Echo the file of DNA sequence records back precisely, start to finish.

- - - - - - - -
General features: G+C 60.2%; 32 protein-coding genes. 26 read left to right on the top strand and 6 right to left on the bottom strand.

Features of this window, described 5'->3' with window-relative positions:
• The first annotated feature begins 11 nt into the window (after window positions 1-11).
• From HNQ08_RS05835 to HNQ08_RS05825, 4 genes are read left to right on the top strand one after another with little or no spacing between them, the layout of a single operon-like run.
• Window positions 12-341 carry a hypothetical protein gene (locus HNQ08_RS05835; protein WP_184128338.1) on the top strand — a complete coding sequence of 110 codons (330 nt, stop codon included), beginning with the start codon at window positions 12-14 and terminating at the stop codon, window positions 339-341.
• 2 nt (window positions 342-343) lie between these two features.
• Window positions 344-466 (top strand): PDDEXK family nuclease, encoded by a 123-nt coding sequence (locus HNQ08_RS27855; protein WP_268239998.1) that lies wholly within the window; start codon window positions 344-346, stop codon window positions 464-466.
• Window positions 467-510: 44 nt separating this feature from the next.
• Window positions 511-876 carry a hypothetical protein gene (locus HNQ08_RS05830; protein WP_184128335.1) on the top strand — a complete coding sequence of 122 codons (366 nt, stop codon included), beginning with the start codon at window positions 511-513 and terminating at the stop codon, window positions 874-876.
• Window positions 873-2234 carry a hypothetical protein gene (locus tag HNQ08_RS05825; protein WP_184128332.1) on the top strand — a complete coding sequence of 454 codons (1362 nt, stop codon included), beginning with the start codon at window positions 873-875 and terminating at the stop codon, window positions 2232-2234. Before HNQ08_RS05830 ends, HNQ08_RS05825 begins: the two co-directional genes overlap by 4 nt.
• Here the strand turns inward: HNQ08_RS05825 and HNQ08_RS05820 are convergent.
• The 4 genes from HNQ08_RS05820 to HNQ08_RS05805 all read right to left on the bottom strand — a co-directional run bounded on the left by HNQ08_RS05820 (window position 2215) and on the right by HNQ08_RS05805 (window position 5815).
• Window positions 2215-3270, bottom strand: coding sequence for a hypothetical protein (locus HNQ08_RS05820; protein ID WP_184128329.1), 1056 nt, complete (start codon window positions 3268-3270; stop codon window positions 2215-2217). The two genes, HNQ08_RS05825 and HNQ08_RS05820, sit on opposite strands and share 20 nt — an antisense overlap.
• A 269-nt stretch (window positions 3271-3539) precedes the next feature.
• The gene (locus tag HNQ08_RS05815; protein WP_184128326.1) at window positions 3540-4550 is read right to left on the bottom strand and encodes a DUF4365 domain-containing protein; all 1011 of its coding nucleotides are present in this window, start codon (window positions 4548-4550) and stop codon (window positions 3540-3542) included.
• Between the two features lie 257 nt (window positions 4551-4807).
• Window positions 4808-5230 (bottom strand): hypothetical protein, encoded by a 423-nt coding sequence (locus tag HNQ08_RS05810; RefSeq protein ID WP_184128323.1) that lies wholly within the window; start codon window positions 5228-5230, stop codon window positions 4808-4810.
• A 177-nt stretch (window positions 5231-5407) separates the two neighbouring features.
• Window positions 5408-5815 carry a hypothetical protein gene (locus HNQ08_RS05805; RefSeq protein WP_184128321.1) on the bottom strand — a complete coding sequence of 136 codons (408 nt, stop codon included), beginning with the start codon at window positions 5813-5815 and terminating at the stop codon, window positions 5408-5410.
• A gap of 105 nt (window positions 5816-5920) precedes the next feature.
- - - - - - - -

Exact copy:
General features: G+C 60.2%; 32 protein-coding genes. 26 read left to right on the top strand and 6 right to left on the bottom strand.

Features of this window, described 5'->3' with window-relative positions:
• The first annotated feature begins 11 nt into the window (after window positions 1-11).
• From HNQ08_RS05835 to HNQ08_RS05825, 4 genes are read left to right on the top strand one after another with little or no spacing between them, the layout of a single operon-like run.
• Window positions 12-341 carry a hypothetical protein gene (locus HNQ08_RS05835; protein WP_184128338.1) on the top strand — a complete coding sequence of 110 codons (330 nt, stop codon included), beginning with the start codon at window positions 12-14 and terminating at the stop codon, window positions 339-341.
• 2 nt (window positions 342-343) lie between these two features.
• Window positions 344-466 (top strand): PDDEXK family nuclease, encoded by a 123-nt coding sequence (locus HNQ08_RS27855; protein WP_268239998.1) that lies wholly within the window; start codon window positions 344-346, stop codon window positions 464-466.
• Window positions 467-510: 44 nt separating this feature from the next.
• Window positions 511-876 carry a hypothetical protein gene (locus HNQ08_RS05830; protein WP_184128335.1) on the top strand — a complete coding sequence of 122 codons (366 nt, stop codon included), beginning with the start codon at window positions 511-513 and terminating at the stop codon, window positions 874-876.
• Window positions 873-2234 carry a hypothetical protein gene (locus tag HNQ08_RS05825; protein WP_184128332.1) on the top strand — a complete coding sequence of 454 codons (1362 nt, stop codon included), beginning with the start codon at window positions 873-875 and terminating at the stop codon, window positions 2232-2234. Before HNQ08_RS05830 ends, HNQ08_RS05825 begins: the two co-directional genes overlap by 4 nt.
• Here the strand turns inward: HNQ08_RS05825 and HNQ08_RS05820 are convergent.
• The 4 genes from HNQ08_RS05820 to HNQ08_RS05805 all read right to left on the bottom strand — a co-directional run bounded on the left by HNQ08_RS05820 (window position 2215) and on the right by HNQ08_RS05805 (window position 5815).
• Window positions 2215-3270, bottom strand: coding sequence for a hypothetical protein (locus HNQ08_RS05820; protein ID WP_184128329.1), 1056 nt, complete (start codon window positions 3268-3270; stop codon window positions 2215-2217). The two genes, HNQ08_RS05825 and HNQ08_RS05820, sit on opposite strands and share 20 nt — an antisense overlap.
• A 269-nt stretch (window positions 3271-3539) precedes the next feature.
• The gene (locus tag HNQ08_RS05815; protein WP_184128326.1) at window positions 3540-4550 is read right to left on the bottom strand and encodes a DUF4365 domain-containing protein; all 1011 of its coding nucleotides are present in this window, start codon (window positions 4548-4550) and stop codon (window positions 3540-3542) included.
• Between the two features lie 257 nt (window positions 4551-4807).
• Window positions 4808-5230 (bottom strand): hypothetical protein, encoded by a 423-nt coding sequence (locus tag HNQ08_RS05810; RefSeq protein ID WP_184128323.1) that lies wholly within the window; start codon window positions 5228-5230, stop codon window positions 4808-4810.
• A 177-nt stretch (window positions 5231-5407) separates the two neighbouring features.
• Window positions 5408-5815 carry a hypothetical protein gene (locus HNQ08_RS05805; RefSeq protein WP_184128321.1) on the bottom strand — a complete coding sequence of 136 codons (408 nt, stop codon included), beginning with the start codon at window positions 5813-5815 and terminating at the stop codon, window positions 5408-5410.
• A gap of 105 nt (window positions 5816-5920) precedes the next feature.